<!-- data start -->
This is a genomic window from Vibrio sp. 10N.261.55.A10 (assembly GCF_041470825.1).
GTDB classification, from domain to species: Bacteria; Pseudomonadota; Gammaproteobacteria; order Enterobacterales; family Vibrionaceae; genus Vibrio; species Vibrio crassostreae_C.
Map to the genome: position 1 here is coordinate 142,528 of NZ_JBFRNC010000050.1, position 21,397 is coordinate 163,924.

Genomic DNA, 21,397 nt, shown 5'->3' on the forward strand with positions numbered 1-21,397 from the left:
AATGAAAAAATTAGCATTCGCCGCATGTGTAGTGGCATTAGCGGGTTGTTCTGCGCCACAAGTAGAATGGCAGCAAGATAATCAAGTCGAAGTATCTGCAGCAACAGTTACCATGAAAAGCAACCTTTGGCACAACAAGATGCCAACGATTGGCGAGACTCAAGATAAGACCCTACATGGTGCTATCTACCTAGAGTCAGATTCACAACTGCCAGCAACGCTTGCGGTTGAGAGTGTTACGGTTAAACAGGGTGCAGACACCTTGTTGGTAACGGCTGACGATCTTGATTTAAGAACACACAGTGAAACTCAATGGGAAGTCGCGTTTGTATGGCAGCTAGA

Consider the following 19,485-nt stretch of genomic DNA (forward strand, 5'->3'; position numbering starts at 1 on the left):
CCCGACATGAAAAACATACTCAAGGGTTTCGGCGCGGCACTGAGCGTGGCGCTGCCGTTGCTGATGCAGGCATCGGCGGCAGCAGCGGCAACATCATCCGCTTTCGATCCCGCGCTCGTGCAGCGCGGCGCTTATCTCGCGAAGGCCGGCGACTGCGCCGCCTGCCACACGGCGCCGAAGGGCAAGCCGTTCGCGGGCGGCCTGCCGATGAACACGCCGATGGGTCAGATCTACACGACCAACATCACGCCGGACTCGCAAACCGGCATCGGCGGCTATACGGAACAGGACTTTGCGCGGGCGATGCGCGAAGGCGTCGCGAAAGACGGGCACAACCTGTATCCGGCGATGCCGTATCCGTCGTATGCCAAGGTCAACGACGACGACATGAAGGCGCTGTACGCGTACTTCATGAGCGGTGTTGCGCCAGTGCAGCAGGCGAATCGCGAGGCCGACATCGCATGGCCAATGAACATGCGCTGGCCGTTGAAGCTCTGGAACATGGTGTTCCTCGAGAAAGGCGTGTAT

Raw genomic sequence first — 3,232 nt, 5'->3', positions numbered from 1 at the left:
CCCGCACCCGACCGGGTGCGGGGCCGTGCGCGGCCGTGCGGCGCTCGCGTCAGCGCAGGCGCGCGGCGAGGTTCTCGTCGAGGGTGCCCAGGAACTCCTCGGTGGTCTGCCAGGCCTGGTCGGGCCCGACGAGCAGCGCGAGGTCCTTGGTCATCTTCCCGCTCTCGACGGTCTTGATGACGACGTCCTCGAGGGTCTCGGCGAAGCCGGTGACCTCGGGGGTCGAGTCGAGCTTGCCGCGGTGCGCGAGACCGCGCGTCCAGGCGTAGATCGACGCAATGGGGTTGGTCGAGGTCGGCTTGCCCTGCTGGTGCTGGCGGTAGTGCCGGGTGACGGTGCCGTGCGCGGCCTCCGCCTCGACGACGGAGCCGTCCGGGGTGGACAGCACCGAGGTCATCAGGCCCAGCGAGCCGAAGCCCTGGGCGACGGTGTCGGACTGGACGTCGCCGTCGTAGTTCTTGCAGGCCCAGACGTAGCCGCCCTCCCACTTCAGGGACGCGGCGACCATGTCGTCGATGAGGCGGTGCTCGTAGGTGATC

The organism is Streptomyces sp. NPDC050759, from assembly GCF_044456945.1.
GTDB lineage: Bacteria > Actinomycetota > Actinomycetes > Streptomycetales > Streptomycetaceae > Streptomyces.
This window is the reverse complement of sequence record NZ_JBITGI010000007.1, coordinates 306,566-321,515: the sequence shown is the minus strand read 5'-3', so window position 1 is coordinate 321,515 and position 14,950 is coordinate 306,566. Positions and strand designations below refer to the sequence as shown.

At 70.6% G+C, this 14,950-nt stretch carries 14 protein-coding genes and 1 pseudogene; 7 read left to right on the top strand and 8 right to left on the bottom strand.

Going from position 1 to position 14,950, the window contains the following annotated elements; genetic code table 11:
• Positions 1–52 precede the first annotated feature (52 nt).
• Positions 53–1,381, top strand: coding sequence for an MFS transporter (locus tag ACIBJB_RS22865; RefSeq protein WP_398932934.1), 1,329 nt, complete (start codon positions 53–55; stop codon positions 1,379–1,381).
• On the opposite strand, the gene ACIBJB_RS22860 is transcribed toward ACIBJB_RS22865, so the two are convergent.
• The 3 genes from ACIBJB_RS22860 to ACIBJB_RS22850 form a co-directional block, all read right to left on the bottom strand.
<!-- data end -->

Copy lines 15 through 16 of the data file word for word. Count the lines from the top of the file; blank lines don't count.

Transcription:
• Positions 1–52 precede the first annotated feature (52 nt).
• Positions 53–1,381, top strand: coding sequence for an MFS transporter (locus tag ACIBJB_RS22865; RefSeq protein WP_398932934.1), 1,329 nt, complete (start codon positions 53–55; stop codon positions 1,379–1,381).